“I need this help from you urgently to help me back home, I need you to help me with the hotel bill and I will also need $1,800 to feed and help myself back home. All I have remaining in my pocket at the time I lost my bag was $1,200 but some one has assisted me with $500.
“I will therefore want you to help me with $650 so I can sort out my problems here. I need this help so much and on time because I am in a terrible and tight situation here, I don’t even have money to feed myself for a day which means I had been starving, so please understand how urgent I need your help.
“I am sending you this e-mail from the city library, I will appreciate whatsoever you can afford to send me for now and I promise to pay back your money as soon as I return home so please let me know on time so that I can forward you the details you need to transfer the money through Money Gram or Western Union.”
Because the situation described sounded feasible (being stranded in some forsaken country because one lost travel documents and money has happened to two of my friends before) and precisely because it involved someone held in high regard, the e-mail immediately got forwarded to the rest of the HRM community. By noon of the same day, people were already putting together a rescue plan that involved pooling together the money requested and sending it over pronto. I personally received a number of e-mails expressing alarm over Coloma’s alleged dire situation and asking how they can help.
My first reaction was to check the veracity of the e-mail. Because I couldn’t contact Coloma by phone, I asked the professional staff of PMAP to verify if Coloma was indeed in Africa. The response was as I expected. He was in the Philippines and the e-mail was a scam. Another profusion of e-mail warning everyone that the original e-mail was a scam ensued, but who knows who was actually victimized and immediately sent money as requested?
Someone suspected that a virus attached to the E-mail enabled it to steal the addresses and perpetuate itself. I doubt it. The E-mail got forwarded because of the very real human element described. People took it upon themselves to forward it to everyone else fueled by a genuine desire to come to the aid of someone they actually know.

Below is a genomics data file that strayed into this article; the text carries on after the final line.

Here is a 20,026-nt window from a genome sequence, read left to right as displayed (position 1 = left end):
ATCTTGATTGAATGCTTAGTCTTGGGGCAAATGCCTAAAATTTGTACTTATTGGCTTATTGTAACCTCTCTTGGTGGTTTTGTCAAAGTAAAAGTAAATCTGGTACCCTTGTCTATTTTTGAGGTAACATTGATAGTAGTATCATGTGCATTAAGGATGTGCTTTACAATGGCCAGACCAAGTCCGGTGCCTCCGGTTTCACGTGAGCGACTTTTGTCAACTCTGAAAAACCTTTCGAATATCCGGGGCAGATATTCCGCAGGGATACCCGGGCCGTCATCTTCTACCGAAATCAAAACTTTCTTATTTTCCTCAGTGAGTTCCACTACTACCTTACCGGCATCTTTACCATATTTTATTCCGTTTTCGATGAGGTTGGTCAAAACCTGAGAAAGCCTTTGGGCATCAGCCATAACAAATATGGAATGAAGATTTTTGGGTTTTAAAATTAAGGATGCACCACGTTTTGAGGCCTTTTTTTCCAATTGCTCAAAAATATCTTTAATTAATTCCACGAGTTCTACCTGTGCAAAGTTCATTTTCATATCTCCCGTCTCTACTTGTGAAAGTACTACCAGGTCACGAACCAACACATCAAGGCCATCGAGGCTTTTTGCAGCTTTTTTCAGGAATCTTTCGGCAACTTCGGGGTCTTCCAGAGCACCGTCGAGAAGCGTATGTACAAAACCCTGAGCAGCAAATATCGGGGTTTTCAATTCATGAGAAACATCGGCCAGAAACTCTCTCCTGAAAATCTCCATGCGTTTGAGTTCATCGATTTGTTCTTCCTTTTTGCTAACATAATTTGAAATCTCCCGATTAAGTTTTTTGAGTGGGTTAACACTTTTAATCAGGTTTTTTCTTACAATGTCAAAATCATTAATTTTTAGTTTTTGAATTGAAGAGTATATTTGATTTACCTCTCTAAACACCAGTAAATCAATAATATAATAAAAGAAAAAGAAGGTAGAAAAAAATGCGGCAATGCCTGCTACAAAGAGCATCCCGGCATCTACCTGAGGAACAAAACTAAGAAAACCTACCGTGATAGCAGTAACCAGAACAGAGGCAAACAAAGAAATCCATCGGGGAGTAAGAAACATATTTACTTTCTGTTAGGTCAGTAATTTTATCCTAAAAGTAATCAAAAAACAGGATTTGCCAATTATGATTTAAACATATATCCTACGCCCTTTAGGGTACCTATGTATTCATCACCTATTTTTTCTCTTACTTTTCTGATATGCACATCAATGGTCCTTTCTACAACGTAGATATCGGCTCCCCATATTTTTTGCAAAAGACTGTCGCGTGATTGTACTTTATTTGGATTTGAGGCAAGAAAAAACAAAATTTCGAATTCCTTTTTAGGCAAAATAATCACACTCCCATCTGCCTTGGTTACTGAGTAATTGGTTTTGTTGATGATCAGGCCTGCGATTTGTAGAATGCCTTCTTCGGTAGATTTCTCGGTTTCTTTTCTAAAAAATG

It is heartwarming to note of course, as Coloma himself noted, that people could be roused to come together to help someone in dire need. It’s good to recognize that despite these uncertain times, our ability to care, to provide comfort, to empathize with our fellowmen has remained undiminished. It’s just too bad that there are unscrupulous people out there who capitalize on this positive trait to enrich themselves through some nefarious scheme.
How do we protect ourselves from similar scams? Someone suggested protecting ourselves from identity theft by taking out public e-mail accounts in our names. Unfortunately, this is not foolproof as e-mail accounts can be hijacked. It is also probably too late for some people as the probability that you are the only person in the world with the same name is quite remote. Still the surest way not to be victimized by similar scams is by practicing vigilance. This means not forwarding e-mails without verifying its authenticity first. Check first before doing anything rash, especially parting with hard-earned money.